Is Philip Sasser’s Our Man in the Pews. I wish he updated it more, but honestly it’s well worth the wait.
Posts Tagged ‘Religion’
Posted in Religion, tagged Augustine, Christianity, Confessions, Divinity, Existence, God, I Am, Infinity, Literature, Mysticism, Personal Revelation, Religion, Revelation, Saint Augustine, Spirituality, Truth on April 23, 2013 | Leave a Comment »
And I said, “Is truth, therefore nothing, because it is not diffused through space–neither finite nor infinite?”
And you cried to me from afar, “I am that I am.”
-Augustine, Confessions 7.10.16
Posted in Literature, Religion, tagged Art, Aslan, C. S. Lewis, Christianity, Chronicles of Narnia, Heaven, Jesus, Literature, Lucy Pevensie, Magic, Narnia, Religion, Spirituality, Voyage of the Dawn Treader on April 16, 2013 | Leave a Comment »
“I’m sorry. But please-”
“Speak on, dear heart.”
“Shall I ever be able to read that story again; the one I couldn’t remember? Will you tell it to me, Aslan? Oh do,do,do.”
“Indeed, yes, I will tell it to you for years and years.”
-C.S. Lewis, The Voyage of the Dawn Treader
Posted in The South, tagged Better Off Without ‘Em: A Northern Manifesto for Southern Secession, Blogging, Blogs, Chuck Thompson, Magazines, Oxford American, Philip Sasser, Print, Reading, Religion, The South, Tumblr on September 5, 2012 | 3 Comments »
Go read Philip Sasser’s excellent and genteel review of Chuck Thompson’s anti-Southern screed, Better Off Without ‘Em: A Northern Manifesto for Southern Secession.
Then, follow Philip Sasser’s blog (I know, I know, its tumblr, but I forgive him), folow all the Oxford American blogs, and purchase a subscription to the Oxford American (a print subscription, because print is better than the internet). You will be glad you did.
Posted in Literature, Religion, tagged Art, Christianity, Crescent, Cross, Duty, Hope, Humanity, Interview, Jean Stein, Literature, Math, MAthematics, Morality, Paris Review, Religion, Sacrifice, Southern Lit, Southern Literature, Suffering, William Faulkner, Writing on August 6, 2012 | Leave a Comment »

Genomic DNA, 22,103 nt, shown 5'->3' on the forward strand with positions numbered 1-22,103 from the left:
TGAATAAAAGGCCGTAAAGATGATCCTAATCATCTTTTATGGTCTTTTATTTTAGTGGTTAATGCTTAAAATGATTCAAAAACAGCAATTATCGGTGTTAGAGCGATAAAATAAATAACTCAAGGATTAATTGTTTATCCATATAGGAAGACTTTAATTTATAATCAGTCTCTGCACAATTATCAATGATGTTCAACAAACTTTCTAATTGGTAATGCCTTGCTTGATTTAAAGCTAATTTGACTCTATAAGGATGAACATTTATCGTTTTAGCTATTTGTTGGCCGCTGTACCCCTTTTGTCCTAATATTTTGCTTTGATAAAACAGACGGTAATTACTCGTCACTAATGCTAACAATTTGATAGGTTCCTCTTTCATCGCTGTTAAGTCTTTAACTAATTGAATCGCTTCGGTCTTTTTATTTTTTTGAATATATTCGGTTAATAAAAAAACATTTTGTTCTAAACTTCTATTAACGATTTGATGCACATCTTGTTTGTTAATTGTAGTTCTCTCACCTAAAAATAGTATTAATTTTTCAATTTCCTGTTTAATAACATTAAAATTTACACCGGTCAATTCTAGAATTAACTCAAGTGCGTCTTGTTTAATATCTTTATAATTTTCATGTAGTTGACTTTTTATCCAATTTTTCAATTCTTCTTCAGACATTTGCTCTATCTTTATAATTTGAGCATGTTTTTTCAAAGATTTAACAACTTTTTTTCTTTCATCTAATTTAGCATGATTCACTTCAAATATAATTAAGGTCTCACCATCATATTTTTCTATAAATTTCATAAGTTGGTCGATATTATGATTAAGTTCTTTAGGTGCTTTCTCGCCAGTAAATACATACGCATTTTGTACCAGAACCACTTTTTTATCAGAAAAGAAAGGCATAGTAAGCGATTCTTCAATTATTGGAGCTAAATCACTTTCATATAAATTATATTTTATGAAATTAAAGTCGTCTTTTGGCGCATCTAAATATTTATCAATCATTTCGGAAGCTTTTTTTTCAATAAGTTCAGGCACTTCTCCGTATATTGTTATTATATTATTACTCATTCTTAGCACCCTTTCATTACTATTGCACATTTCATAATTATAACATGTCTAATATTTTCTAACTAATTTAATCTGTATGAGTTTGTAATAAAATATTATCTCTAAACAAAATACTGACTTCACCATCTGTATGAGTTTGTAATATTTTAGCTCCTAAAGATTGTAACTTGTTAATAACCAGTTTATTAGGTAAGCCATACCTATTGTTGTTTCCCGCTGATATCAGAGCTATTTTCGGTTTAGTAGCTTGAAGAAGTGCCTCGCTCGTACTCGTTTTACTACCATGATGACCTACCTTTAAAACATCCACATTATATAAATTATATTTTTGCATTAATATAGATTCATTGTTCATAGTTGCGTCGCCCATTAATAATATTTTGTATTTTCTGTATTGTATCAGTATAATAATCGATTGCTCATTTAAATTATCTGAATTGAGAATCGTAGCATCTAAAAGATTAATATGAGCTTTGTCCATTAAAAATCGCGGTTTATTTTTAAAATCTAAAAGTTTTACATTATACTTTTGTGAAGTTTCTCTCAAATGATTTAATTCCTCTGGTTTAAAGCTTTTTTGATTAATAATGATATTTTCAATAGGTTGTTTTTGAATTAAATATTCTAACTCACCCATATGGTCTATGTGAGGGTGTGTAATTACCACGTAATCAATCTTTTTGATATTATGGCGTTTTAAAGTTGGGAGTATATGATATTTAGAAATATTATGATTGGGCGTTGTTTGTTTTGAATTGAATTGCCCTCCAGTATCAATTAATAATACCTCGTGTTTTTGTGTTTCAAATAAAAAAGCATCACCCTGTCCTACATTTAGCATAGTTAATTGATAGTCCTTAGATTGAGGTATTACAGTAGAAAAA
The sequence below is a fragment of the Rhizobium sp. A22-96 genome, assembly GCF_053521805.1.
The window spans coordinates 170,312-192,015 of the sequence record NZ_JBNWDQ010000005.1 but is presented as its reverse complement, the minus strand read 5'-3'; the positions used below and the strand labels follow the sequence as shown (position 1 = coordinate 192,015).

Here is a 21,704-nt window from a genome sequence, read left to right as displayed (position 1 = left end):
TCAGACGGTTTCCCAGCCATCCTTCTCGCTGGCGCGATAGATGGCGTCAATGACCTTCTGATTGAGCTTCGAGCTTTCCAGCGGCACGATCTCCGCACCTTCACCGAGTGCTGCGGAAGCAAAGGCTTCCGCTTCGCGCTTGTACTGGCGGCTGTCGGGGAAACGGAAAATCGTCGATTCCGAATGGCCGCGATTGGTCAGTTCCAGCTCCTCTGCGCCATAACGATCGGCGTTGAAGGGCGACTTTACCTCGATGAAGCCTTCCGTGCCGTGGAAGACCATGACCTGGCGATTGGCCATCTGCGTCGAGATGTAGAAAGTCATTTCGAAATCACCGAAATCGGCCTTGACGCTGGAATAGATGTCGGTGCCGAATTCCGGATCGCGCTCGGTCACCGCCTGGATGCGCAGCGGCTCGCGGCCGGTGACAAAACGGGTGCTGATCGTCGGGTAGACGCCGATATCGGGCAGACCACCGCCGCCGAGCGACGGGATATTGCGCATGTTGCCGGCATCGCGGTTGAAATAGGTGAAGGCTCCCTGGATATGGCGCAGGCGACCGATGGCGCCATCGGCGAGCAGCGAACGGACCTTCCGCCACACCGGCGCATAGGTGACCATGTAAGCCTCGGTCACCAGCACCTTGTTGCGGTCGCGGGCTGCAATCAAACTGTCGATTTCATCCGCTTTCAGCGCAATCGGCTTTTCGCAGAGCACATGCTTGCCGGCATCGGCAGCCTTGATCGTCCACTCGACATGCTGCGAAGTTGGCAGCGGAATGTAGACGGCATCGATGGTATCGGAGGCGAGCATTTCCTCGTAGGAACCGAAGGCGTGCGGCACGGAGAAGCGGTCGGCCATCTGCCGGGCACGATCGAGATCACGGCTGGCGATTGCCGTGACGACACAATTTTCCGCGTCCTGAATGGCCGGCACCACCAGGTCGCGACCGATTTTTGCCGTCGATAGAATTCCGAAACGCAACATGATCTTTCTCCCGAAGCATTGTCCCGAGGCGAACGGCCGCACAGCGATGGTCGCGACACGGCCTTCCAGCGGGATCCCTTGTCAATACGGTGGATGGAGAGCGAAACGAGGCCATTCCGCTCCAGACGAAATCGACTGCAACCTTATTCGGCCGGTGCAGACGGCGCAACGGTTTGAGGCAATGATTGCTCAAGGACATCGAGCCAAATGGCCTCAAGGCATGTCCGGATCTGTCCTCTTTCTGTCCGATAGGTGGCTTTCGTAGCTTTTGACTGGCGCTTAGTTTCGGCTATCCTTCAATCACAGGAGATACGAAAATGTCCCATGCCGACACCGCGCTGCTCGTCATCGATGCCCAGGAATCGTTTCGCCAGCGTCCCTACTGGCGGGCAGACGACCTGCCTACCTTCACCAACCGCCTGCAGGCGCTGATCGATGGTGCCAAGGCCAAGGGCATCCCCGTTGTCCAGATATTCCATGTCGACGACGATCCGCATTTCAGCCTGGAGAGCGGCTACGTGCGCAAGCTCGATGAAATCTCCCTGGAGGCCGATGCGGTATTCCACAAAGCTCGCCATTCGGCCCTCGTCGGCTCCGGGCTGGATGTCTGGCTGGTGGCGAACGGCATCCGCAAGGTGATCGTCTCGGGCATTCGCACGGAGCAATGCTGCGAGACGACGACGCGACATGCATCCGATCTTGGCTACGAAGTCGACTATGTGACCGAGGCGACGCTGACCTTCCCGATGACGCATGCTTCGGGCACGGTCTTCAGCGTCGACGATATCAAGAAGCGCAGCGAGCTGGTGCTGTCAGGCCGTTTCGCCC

No one is without Christianity, if we agree on what we mean by that word. It is every individual’s individual code of behavior by means of which he makes himself a better human being than his nature wants to be, if he followed his nature only. Whatever its symbol — cross or crescent or whatever — that symbol is man’s reminder of his duty inside the human race. Its various allegories are the charts against which he measures himself and learns to know what he is. It cannot teach a man to be good as the textbook teaches him mathematics. It shows him how to discover himself, evolve for himself a moral codes and standard within his capacities and aspirations, by giving him a matchless example of suffering and sacrifice and the promise of hope.
Posted in Parenting, Religion, tagged Alaska, Christianity, Creation, Family, Hiking, Insects, Jesus, Jesus Christ, Marriage, Mosquitos, Mysticism, Nature, Parenting, Pests, Prayer, Religion, Revelation, Wisconsin on August 3, 2012 | 3 Comments »
One time I went on a short hike in the Wisconsin woods with my beautiful and sexy wife and our kiddos. We were mobbed by mosquitos–-more than I have ever seen at once in my entire life, and I spent a chunk of my childhood in Alaska, where the mosquito is the state bird. We showered ourselves in industrial-strength, hazardous-chemical, deep-woods mosquito repellant until our skin was on fire, but it did nothing. My exasperated five-year old son finall asked in anguish why Jesus made mosquitos, to which my wife replied “I don’t know, why don’t you pray and ask him.”
A moment of silent hiking later, my son pipes up, “Mommy, Jesus says he didn’t do it.”
Posted in Religion, tagged Anxiety, Church of Jesus Christ of Latter-day Saints, Cowardice, Depression, Faith, Faithfulness, Family, Integrity, Internet, Isolation, LDS, Marriage, Missionary Work, Missions, Mormon, Mormonism, Obedience, Priesthood, Regret, Religion, Sacrifice, Scripture, Spirituality, Study, Telephone, Television, Temple, Temple Marriage, TV, Virtue on July 18, 2012 | 1 Comment »